Ascorbic acid is said to be sensitive to oxidation by atmospheric oxygen, and this is probably even more true for the salt (due to the negative charge). So I guess you need to protect it from air.
Once it's dry it should be fine, though.
Concerning the quantities, you need to use parts in weight which are proportional to the molecular weight of the reagents and to their stoichiometry. Water of course doesn't really count, as long as you have enough to keep everything homogeneous.
In this case one equivalent of acid reacts with one of base, so look for the MW's of NaHCO3 and ascorbic acid, and that's it.
For drying the salt, I guess the method of choice would be freeze-drying (i.e. freezing the solution of the salt and then putting it into a high-vacuum chamber). Water is removed without melting, and the solid (maybe a hydrate?) is left.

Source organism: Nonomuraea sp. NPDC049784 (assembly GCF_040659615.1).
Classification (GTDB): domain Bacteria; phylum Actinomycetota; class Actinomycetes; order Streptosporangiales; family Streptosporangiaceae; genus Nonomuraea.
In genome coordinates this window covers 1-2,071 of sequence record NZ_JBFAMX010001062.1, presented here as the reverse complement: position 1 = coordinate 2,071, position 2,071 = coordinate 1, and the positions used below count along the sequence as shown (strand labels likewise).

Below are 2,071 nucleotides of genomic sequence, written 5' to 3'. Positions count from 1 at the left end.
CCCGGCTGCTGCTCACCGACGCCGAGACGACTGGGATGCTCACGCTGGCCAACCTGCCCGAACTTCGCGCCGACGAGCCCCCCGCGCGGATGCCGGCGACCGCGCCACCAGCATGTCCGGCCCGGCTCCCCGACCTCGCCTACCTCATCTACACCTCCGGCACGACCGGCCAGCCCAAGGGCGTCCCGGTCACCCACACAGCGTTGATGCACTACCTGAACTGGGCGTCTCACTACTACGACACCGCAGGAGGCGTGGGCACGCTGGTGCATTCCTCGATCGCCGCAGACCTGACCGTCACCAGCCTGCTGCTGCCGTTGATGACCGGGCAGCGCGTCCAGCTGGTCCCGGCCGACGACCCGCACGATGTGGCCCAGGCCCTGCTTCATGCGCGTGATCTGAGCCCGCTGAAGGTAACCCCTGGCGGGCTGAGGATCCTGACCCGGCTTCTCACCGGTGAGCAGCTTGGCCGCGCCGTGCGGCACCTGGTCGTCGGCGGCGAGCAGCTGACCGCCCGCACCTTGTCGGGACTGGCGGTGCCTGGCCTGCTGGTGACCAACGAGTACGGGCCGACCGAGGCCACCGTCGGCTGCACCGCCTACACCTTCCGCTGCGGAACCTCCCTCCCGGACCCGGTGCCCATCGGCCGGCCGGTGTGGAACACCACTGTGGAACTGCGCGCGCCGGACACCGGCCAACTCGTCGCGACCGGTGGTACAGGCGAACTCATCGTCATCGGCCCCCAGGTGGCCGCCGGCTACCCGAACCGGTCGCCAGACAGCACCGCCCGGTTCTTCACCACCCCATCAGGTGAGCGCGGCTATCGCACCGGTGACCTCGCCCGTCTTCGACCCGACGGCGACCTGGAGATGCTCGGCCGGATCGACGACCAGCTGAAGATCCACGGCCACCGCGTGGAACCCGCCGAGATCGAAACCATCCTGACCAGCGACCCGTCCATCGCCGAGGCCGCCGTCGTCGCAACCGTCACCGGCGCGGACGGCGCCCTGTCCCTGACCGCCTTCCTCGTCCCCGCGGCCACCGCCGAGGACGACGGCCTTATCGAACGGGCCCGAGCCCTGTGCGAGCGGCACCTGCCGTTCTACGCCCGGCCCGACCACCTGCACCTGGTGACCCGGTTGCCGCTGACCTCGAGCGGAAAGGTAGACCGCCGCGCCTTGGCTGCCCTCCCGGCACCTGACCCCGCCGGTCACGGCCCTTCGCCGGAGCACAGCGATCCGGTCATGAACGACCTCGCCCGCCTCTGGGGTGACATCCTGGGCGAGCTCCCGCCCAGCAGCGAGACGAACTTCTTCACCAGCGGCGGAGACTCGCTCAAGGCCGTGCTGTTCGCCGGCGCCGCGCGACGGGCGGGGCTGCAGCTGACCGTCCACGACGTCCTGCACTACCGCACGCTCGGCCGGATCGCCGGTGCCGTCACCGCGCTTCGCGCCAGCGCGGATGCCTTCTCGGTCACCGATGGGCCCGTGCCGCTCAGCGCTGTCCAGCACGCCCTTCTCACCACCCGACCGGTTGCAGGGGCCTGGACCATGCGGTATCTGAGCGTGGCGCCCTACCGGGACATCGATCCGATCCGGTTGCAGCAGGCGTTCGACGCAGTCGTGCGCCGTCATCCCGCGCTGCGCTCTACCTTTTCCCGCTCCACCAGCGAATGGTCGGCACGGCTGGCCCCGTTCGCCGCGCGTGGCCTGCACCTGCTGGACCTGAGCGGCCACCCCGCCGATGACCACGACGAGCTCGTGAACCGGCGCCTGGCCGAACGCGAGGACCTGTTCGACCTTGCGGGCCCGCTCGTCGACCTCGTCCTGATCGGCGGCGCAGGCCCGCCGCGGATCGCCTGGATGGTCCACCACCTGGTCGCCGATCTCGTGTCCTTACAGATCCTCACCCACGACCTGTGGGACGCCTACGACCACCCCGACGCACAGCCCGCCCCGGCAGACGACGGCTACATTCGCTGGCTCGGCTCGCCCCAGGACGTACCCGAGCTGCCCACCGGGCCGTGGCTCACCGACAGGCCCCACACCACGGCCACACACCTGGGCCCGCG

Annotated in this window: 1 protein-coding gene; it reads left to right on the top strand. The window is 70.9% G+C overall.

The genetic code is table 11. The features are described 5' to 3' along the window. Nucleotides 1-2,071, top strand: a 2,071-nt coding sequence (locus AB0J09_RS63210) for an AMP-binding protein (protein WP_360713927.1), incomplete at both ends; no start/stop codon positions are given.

If you don't have access to this equipment, you can probably find a water-miscible solvent in which sodium ascorbate is insoluble (isopropanol? ethanol? I'm just guessing), and just add it to your aqueous solution to precipitate the salt.
You may try and have a look at the Merck Index and/or at www.uspto.gov
(US patent office); a patent may exist which describes the manufacturing process of ascorbates.